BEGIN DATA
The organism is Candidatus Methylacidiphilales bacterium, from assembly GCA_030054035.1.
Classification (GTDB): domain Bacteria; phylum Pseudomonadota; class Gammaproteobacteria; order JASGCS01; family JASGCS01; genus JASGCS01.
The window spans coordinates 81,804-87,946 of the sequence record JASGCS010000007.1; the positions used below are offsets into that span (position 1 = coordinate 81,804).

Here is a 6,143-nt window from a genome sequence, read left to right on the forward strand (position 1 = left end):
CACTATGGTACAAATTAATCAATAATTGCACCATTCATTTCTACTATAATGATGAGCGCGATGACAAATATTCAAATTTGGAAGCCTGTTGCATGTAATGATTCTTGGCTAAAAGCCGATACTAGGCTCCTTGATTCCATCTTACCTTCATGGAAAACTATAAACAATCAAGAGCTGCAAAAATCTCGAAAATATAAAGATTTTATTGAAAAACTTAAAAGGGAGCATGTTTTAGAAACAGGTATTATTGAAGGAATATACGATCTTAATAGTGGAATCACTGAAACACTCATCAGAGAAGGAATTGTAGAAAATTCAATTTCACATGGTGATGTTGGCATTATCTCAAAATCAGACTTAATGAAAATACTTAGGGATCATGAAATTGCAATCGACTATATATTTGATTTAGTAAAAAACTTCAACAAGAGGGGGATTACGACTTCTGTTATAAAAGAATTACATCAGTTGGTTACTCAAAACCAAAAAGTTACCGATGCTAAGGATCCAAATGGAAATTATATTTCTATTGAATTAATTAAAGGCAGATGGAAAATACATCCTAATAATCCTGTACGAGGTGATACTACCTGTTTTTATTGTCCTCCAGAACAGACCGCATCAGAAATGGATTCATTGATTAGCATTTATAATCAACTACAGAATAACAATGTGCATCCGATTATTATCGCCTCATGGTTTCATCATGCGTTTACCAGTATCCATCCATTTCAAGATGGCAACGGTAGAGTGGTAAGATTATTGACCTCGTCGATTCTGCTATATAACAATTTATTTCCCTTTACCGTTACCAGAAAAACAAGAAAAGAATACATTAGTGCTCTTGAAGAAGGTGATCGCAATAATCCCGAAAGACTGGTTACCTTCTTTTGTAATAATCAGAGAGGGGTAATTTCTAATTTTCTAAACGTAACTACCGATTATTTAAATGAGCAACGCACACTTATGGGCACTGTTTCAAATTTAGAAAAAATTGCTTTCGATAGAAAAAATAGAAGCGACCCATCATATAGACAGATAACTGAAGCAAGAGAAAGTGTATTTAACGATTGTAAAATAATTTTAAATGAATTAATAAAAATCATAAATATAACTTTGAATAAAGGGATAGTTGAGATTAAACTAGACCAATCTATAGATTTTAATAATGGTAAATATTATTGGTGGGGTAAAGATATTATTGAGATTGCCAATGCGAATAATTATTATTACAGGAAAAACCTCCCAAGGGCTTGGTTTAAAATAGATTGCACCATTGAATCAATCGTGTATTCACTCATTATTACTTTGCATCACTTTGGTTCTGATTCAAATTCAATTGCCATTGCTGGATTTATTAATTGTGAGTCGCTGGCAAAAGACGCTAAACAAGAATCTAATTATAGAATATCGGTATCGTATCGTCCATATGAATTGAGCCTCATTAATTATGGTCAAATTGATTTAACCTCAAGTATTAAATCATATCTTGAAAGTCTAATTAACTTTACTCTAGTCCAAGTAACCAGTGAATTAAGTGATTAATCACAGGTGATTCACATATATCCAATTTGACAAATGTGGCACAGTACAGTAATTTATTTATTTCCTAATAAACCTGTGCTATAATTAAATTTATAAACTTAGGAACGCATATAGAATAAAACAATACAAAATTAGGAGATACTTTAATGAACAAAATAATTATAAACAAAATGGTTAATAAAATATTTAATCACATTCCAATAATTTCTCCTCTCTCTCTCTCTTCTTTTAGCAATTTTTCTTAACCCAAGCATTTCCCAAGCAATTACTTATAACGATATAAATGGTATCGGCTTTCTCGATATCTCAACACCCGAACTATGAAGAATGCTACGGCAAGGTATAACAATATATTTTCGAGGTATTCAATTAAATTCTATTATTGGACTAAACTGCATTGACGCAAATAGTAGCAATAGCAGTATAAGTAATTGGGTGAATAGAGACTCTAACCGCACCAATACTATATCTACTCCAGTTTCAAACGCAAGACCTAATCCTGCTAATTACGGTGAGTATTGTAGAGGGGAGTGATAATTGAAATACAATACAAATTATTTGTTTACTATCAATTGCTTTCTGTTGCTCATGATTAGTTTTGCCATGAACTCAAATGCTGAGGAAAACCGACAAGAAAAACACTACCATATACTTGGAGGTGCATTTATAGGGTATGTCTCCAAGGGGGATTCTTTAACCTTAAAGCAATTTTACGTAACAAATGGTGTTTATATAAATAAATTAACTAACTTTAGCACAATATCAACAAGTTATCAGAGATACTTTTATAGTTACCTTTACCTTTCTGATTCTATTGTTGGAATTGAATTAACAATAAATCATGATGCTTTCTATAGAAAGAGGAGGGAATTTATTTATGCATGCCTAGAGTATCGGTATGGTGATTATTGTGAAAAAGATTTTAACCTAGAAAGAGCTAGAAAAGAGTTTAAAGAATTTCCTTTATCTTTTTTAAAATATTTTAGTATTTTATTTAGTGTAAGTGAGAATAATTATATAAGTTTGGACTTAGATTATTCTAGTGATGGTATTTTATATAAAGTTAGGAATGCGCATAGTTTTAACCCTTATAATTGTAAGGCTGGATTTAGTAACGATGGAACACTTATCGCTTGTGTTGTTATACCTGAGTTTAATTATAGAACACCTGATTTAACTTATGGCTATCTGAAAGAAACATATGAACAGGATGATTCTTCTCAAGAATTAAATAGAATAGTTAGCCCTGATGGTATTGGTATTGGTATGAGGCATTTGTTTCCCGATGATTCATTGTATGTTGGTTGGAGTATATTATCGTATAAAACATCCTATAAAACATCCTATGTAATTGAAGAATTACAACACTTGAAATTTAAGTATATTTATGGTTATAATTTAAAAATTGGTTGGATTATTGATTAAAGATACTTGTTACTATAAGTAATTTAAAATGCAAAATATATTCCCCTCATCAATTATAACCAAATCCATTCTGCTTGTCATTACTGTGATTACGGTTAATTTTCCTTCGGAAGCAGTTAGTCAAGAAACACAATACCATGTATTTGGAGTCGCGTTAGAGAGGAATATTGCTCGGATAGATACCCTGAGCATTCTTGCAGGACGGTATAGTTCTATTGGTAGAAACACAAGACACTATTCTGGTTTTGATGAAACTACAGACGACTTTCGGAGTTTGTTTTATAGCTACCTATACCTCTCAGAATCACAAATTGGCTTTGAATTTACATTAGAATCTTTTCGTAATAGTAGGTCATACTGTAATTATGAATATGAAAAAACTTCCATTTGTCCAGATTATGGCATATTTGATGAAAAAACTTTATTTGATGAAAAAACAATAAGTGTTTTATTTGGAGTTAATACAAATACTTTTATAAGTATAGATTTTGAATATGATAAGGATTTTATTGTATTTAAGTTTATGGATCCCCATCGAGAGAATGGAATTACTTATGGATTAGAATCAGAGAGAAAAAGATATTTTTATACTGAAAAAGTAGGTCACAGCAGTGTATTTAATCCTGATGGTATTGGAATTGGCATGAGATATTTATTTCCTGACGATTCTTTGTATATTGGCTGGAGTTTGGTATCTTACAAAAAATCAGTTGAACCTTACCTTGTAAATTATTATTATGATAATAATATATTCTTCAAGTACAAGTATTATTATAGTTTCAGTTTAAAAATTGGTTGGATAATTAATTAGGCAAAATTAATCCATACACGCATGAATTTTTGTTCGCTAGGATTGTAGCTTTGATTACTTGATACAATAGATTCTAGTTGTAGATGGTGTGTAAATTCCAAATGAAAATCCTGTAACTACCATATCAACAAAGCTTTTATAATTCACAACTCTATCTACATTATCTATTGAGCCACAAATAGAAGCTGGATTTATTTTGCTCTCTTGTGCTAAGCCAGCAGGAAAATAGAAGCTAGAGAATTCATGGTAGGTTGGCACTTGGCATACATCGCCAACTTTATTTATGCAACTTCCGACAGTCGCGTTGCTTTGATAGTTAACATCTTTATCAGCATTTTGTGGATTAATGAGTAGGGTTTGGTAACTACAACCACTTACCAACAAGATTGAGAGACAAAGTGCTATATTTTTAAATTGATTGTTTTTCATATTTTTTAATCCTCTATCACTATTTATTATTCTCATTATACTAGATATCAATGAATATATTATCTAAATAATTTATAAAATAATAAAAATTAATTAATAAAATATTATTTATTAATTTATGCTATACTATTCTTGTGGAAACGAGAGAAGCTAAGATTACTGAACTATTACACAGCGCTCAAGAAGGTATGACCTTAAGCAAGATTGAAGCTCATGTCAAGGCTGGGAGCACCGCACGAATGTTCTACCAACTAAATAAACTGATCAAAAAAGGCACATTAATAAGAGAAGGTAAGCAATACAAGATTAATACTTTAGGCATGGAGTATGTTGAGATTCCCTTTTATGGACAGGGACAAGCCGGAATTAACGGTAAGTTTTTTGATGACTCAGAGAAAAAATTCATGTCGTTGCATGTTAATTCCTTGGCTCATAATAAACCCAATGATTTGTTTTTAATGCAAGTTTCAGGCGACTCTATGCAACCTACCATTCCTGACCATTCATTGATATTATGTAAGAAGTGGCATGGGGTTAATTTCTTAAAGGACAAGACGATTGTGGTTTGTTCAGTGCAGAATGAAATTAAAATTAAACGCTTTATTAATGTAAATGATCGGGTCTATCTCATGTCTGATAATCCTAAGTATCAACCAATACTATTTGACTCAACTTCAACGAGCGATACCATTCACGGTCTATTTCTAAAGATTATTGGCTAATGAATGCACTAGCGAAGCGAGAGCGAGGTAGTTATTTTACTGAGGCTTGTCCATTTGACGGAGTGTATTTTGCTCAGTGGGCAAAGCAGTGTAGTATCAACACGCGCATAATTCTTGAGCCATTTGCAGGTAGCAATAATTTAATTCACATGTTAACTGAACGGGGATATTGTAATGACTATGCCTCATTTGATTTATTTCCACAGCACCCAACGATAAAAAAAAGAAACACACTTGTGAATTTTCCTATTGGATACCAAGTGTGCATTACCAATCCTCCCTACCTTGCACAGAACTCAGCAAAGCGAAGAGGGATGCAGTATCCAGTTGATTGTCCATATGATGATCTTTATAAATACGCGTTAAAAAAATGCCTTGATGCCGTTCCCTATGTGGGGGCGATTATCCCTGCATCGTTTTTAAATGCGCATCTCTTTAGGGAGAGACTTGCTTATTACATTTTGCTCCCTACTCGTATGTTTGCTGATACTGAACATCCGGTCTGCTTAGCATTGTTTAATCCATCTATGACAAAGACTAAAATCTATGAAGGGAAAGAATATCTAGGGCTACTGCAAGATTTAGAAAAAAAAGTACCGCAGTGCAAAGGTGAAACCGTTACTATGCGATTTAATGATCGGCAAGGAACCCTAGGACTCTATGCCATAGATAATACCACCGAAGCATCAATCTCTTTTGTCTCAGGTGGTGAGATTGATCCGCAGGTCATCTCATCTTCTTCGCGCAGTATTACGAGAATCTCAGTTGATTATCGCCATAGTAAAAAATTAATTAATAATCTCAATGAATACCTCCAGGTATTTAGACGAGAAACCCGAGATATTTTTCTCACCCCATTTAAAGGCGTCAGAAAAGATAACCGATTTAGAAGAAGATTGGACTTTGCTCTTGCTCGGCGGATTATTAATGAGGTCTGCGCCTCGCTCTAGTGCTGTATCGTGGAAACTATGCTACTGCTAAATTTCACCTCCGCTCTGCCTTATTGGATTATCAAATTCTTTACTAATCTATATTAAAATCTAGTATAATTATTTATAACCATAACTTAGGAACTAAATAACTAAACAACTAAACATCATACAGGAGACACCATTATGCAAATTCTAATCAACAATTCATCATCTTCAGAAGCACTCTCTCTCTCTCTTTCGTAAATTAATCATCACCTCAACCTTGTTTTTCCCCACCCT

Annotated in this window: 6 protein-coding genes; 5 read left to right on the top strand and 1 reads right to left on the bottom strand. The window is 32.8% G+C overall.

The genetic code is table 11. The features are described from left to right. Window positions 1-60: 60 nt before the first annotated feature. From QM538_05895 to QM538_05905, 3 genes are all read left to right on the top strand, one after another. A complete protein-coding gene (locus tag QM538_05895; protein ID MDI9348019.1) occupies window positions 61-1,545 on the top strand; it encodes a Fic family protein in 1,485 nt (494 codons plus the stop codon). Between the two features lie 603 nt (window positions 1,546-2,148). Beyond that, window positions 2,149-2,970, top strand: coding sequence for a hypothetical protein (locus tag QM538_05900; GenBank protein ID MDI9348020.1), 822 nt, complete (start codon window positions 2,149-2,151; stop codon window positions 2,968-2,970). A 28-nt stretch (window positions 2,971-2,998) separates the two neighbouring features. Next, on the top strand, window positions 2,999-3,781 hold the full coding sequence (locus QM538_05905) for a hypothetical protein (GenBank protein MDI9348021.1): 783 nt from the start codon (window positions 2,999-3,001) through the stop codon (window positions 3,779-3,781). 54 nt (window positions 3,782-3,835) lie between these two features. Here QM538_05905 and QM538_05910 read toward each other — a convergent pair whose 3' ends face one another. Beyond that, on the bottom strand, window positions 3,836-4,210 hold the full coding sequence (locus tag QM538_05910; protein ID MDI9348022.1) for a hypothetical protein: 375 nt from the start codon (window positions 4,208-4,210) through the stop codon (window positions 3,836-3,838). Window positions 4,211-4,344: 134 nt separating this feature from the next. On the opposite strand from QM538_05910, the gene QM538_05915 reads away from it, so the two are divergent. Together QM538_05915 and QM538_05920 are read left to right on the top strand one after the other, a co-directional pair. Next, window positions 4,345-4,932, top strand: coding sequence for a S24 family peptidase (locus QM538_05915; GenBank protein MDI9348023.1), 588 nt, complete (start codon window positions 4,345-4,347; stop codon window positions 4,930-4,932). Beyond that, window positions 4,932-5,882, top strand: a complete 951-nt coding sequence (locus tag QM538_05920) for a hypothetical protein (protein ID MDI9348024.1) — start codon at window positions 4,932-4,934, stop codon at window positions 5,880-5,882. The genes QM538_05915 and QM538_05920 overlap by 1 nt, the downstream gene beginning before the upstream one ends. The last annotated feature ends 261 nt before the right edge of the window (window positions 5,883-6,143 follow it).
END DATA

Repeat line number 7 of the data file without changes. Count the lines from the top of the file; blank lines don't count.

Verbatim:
The genetic code is table 11. The features are described from left to right. Window positions 1-60: 60 nt before the first annotated feature. From QM538_05895 to QM538_05905, 3 genes are all read left to right on the top strand, one after another. A complete protein-coding gene (locus tag QM538_05895; protein ID MDI9348019.1) occupies window positions 61-1,545 on the top strand; it encodes a Fic family protein in 1,485 nt (494 codons plus the stop codon). Between the two features lie 603 nt (window positions 1,546-2,148). Beyond that, window positions 2,149-2,970, top strand: coding sequence for a hypothetical protein (locus tag QM538_05900; GenBank protein ID MDI9348020.1), 822 nt, complete (start codon window positions 2,149-2,151; stop codon window positions 2,968-2,970). A 28-nt stretch (window positions 2,971-2,998) separates the two neighbouring features. Next, on the top strand, window positions 2,999-3,781 hold the full coding sequence (locus QM538_05905) for a hypothetical protein (GenBank protein MDI9348021.1): 783 nt from the start codon (window positions 2,999-3,001) through the stop codon (window positions 3,779-3,781). 54 nt (window positions 3,782-3,835) lie between these two features. Here QM538_05905 and QM538_05910 read toward each other — a convergent pair whose 3' ends face one another. Beyond that, on the bottom strand, window positions 3,836-4,210 hold the full coding sequence (locus tag QM538_05910; protein ID MDI9348022.1) for a hypothetical protein: 375 nt from the start codon (window positions 4,208-4,210) through the stop codon (window positions 3,836-3,838). Window positions 4,211-4,344: 134 nt separating this feature from the next. On the opposite strand from QM538_05910, the gene QM538_05915 reads away from it, so the two are divergent. Together QM538_05915 and QM538_05920 are read left to right on the top strand one after the other, a co-directional pair. Next, window positions 4,345-4,932, top strand: coding sequence for a S24 family peptidase (locus QM538_05915; GenBank protein MDI9348023.1), 588 nt, complete (start codon window positions 4,345-4,347; stop codon window positions 4,930-4,932). Beyond that, window positions 4,932-5,882, top strand: a complete 951-nt coding sequence (locus tag QM538_05920) for a hypothetical protein (protein ID MDI9348024.1) — start codon at window positions 4,932-4,934, stop codon at window positions 5,880-5,882. The genes QM538_05915 and QM538_05920 overlap by 1 nt, the downstream gene beginning before the upstream one ends. The last annotated feature ends 261 nt before the right edge of the window (window positions 5,883-6,143 follow it).